White v. City of Del City, 270 P.3d 205, 213-14
(Okla.Civ.App. 2012), abrogated on other grounds
by, City of Jenks v. Stone, 321 P.3d 179 (Okla. 2014).
These fault standards interplay with the GTCA in such a
manner as to prevent Plaintiffs from recovering from the
District for the alleged defamation of District employees.
The GTCA expressly provides that the state will not be liable
for negligent misrepresentations by employees. 51 O.S.
Supp.2010 § 155(17) (“The state or a political
subdivision shall not be liable if a loss or claim results
from ... [m]isrepresentation, if unintentional.”).
Additionally, there is no liability pursuant to the Act if
the employee's action was outside the scope of
employment. See 51 O.S.2001 § 153(A). “
‘Scope of employment' means performance by an
employee acting in good faith within the duties of the
employee's office or employment or of tasks lawfully
assigned by a competent authority....” 51 O.S.
Supp.2010 § 152(12). Courts have recognized that this
provision excludes torts that could not have been committed
by an employee acting in “good faith.” See
Fehring v. State Ins. Fund, 2001 OK 11, ¶ 23, 19
P.3d 276, 283 (“when, for viability, the tort cause of
action sued upon requires proof of an element that
necessarily excludes good faith conduct on the part of
governmental employees, there can be no liability against the
governmental entity in a GTCA-based suit”). The City
contends that therefore it cannot be liable for either an
intentional or unintentional representation made by an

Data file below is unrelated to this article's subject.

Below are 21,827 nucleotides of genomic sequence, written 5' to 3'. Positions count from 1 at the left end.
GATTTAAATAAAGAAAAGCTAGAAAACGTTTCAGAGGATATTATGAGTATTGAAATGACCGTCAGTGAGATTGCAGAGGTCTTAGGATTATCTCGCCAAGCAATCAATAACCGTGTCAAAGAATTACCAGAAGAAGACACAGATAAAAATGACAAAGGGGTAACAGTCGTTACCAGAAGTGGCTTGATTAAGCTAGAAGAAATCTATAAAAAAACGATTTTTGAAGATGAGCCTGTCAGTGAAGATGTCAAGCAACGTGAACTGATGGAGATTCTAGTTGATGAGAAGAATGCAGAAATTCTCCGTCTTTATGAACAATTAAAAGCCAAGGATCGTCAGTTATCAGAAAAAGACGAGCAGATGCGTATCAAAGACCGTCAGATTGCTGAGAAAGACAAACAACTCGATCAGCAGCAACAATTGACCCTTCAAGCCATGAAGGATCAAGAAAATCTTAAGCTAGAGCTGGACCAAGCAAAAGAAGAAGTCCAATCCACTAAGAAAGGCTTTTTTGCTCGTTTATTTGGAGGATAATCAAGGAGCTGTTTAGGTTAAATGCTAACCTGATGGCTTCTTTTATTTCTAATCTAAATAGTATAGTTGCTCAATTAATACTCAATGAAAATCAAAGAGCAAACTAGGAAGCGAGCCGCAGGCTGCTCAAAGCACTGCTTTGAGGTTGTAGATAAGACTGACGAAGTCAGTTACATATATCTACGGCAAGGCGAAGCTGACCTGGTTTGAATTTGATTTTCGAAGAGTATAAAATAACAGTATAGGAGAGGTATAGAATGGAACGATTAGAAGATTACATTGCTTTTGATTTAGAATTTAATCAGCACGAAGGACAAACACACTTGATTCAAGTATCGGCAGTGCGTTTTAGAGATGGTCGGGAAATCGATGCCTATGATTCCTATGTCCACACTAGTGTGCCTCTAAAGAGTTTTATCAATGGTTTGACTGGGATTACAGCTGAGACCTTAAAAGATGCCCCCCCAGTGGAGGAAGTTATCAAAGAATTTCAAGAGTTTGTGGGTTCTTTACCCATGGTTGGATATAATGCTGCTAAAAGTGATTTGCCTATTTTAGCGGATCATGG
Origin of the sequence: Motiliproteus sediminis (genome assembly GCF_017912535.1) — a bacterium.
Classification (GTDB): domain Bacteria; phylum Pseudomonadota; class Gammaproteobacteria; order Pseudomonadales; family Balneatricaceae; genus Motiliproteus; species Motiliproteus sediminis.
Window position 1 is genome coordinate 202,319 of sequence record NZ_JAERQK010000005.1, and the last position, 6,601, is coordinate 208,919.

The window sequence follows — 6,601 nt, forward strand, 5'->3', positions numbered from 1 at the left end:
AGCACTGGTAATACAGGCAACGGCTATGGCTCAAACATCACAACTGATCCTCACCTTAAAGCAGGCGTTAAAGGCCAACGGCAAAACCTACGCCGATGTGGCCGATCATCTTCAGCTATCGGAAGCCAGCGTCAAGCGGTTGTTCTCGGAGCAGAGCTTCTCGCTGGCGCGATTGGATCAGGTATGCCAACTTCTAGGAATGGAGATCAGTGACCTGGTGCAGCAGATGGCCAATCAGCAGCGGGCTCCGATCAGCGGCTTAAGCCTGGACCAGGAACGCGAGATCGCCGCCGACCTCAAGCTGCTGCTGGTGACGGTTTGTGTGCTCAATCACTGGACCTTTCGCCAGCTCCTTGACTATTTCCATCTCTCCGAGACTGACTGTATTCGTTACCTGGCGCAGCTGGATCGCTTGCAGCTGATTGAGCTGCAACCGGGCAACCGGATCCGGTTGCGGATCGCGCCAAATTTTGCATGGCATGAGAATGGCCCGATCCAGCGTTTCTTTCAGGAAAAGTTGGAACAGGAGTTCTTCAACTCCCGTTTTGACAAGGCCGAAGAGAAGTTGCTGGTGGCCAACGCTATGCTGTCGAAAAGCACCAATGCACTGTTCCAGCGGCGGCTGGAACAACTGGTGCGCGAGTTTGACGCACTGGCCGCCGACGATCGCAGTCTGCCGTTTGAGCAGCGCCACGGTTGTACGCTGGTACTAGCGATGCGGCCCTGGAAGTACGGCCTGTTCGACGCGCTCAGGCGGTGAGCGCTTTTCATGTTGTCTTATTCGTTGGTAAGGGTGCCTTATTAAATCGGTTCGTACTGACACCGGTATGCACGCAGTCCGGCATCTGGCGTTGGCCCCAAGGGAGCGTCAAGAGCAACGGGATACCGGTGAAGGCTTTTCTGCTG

employee. We agree. Because the GTCA expressly excludes
claims based on negligent misrepresentations, a party must
prove at least reckless disregard in order to have a viable
defamation claim pursuant to the GTCA. However, because this
standard requires that the publisher of the statement have
“entertained serious doubts” as to the truth of
the statement, see Hart v. Blalock, 1997 OK 8,
¶ 9, 932 P.2d 1124, 1126, we find that a party cannot
act with “reckless disregard” and also be acting
within the “scope of employment” pursuant to the
GTCA. See Fehring, 2001 OK 11, ¶ 29, 19 P.3d at
285 (“Acts performed with reckless disregard for an
individual's rights also lack good faith and are outside
the scope of employment under the provisions of the
Id. As such, Plaintiffs' defamation claim is
subject to dismissal.
next argues the Court lacks jurisdiction over any claim under
the Individuals with Disabilities Education Act
(“IDEA”), 20 U.S.C. § 1400 because the Act
requires a plaintiff to first exhaust administrative
remedies, which the Daniels have not done. Although
Plaintiffs responded in opposition to the motion asserting
they did exhaust any claim under the IDEA, the Court does not
construe the Petition as including a claim for violation of
the IDEA on behalf or either C.D.D. or M.K.D. Plaintiffs
identified three finite claims: (1) defamation; (2) civil
rights violations under 42 U.S.C. § 1983; and (3)
negligence. Petition, Doc. No. 1-1. If Plaintiffs'
petition alleged that one or more of the minor children was
denied a free appropriate public education
(“FAPE”), the exhaustion rule set forth in 20
U.S.C. § 1415(l) would apply. If a lawsuit charges such
a denial, a plaintiff cannot escape § 1415(l) merely by
bringing suit under a statute other than the IDEA. However,
if a suit is brought under a different statute and the remedy
sought is not for the denial of a FAPE, then IDEA exhaustion
is not required. Se ...